COVID-19 , Child Care/trends , Family , Health Personnel , Sexism/trends , COVID-19/prevention & control , Child , Child Care/economics , Child Care/organization & administration , Child Day Care Centers/economics , Child Day Care Centers/trends , Child Health/trends , Child Welfare/economics , Child Welfare/psychology , Child Welfare/trends , Child, Preschool , Female , Health Personnel/psychology , Health Personnel/trends , Humans , Infant , Mental Health/trends , Physicians, Women/psychology , Physicians, Women/supply & distribution , Physicians, Women/trends , United States , Women's Health/trends
Curr Opin Clin Nutr Metab Care ; 24(3): 271-275, 2021 05 01.
Article in English | MEDLINE | ID: covidwho-1101914


PURPOSE OF REVIEW: Undernutrition, including micronutrient deficiencies, continues to plague children across the world, particularly in low and middle-income countries (LMICs). The situation has worsened alongside the SARS-CoV-2 pandemic because of major systemic disruptions to food supply, healthcare, and employment. Large-scale food fortification (LSFF) is a potential strategy for improving micronutrient intakes through the addition of vitamins and minerals to staple foods and improving the nutritional status of populations at large. RECENT FINDINGS: Current evidence unquestionably supports the use of LSFF to improve micronutrient status. Evidence syntheses have also demonstrated impact on some functional outcomes, including anemia, wasting, underweight, and neural tube defects, that underpin poor health and development. Importantly, many of these effects have also been reflected in effectiveness studies that examine LSFF in real-world situations as opposed to under-controlled environments. However, programmatic challenges must be addressed in LMICs in order for LSFF efforts to reach their full potential. SUMMARY: LSFF is an important strategy that has the potential to improve the health and nutrition of entire populations of vulnerable children. Now more than ever, existing programs should be strengthened and new programs implemented in areas with widespread undernutrition and micronutrient deficiencies.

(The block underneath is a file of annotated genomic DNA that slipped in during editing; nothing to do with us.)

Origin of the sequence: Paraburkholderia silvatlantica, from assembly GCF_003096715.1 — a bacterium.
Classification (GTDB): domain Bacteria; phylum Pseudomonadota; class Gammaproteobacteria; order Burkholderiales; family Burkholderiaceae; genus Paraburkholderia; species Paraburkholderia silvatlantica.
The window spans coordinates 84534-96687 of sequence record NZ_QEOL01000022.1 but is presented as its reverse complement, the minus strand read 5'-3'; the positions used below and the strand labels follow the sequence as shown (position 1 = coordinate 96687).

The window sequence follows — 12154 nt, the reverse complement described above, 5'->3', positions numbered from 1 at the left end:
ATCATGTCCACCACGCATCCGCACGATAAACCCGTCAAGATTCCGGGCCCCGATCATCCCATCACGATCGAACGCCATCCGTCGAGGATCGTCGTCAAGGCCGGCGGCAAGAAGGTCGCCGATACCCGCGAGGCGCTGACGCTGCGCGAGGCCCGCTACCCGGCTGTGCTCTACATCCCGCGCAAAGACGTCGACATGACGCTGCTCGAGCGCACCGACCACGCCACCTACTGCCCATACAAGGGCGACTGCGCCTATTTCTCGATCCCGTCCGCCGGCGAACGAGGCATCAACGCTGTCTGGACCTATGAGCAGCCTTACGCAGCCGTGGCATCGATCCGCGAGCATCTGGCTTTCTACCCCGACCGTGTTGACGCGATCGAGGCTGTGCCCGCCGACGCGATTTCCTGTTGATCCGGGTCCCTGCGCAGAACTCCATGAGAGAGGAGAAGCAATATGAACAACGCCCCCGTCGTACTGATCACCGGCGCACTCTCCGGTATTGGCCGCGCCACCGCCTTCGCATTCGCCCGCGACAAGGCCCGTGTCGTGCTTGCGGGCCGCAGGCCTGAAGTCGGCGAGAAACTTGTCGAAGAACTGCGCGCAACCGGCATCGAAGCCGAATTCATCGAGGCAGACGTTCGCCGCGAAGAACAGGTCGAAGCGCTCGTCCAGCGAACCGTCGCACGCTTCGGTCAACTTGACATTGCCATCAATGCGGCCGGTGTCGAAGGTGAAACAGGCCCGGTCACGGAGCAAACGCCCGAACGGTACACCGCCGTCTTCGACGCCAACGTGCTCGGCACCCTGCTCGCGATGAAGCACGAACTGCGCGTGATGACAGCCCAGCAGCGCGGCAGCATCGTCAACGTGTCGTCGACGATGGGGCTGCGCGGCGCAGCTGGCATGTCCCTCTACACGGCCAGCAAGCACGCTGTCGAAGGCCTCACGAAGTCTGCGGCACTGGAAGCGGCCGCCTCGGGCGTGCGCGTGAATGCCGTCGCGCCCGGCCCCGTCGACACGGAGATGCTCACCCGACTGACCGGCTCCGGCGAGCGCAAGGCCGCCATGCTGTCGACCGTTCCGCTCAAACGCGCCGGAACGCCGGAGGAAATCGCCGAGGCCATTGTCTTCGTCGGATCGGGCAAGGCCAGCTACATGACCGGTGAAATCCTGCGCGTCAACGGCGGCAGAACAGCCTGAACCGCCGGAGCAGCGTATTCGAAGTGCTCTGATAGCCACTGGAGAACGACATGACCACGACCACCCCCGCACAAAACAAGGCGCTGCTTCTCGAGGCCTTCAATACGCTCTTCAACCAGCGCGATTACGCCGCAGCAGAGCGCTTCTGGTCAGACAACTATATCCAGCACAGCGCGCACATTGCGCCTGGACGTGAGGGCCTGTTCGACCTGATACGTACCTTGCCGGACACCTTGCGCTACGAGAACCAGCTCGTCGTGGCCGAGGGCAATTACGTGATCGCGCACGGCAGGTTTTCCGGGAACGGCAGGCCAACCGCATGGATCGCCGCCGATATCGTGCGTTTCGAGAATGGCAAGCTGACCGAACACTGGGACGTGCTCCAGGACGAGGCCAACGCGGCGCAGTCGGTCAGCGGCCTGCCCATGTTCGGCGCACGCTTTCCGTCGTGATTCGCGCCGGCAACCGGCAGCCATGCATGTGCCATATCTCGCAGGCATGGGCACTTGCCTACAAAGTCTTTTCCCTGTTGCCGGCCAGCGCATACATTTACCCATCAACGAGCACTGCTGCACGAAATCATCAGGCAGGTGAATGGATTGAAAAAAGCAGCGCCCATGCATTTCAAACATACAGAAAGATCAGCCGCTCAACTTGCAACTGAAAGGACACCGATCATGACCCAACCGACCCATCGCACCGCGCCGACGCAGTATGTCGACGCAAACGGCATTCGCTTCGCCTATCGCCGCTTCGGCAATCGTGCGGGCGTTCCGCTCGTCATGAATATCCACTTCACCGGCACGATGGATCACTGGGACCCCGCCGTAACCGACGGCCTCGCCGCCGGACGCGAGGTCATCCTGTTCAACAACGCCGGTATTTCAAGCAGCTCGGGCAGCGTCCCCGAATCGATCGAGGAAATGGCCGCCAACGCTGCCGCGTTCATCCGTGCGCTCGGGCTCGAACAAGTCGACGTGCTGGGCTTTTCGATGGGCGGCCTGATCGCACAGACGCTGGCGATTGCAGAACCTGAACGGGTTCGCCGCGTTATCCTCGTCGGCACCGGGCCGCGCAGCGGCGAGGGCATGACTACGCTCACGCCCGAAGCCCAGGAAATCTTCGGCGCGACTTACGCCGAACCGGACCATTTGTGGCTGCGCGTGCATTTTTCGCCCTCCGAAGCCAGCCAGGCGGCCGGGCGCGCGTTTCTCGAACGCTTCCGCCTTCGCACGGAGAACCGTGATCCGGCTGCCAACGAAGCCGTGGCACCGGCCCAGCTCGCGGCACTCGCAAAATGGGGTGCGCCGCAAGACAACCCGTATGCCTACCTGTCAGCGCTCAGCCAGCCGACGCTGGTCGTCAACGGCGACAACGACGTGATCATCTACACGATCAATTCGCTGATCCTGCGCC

COVID-19 , Child Health/trends , Child Nutrition Disorders/therapy , Food, Fortified/supply & distribution , Micronutrients/administration & dosage , Child , Child Nutrition Disorders/epidemiology , Developing Countries/statistics & numerical data , Female , Humans , Male , Nutritional Status , Poverty/statistics & numerical data , SARS-CoV-2
Int J Environ Res Public Health ; 17(22)2020 11 16.
Article in English | MEDLINE | ID: covidwho-927626


The psychological impact of the COVID-19 pandemic has been widely discussed during the past few months, with scholars expressing concern about its potential debilitating consequences on youth mental health. Hence, this research aimed to provide a systematic review of the evidence on the COVID-19 pandemic's impact on youth mental health. We conducted a mixed methods integrated review to identify any empirical study that focused on young people ≤ 18 years old. Eight databases were systematically searched to identify studies of any type of research design. The selection procedure followed the Preferred Reporting Items for Systematic Review and Meta-Analyses (PRISMA) guidelines. The protocol of this systematic review was registered with PROSPERO (protocol ID: CRD4202019375). Twelve studies deemed eligible for data extraction (n = 12,262). The findings show that COVID-19 has an impact on youth mental health and is particularly associated with depression and anxiety in adolescent cohorts. The quality appraisal indicated that all studies were of low or moderate methodological quality. The COVID-19 pandemic is affecting young people's lives, and thus generating robust research evidence to inform policy decisions is essential. Hence, the methodological quality of future research should be drastically improved.

Coronavirus Infections/psychology , Mental Health , Pneumonia, Viral/psychology , Adolescent , Adolescent Health/trends , Anxiety/epidemiology , Betacoronavirus , COVID-19 , Child , Child Health/trends , Depression/epidemiology , Humans , Mental Health/trends , Outcome Assessment, Health Care , Pandemics , SARS-CoV-2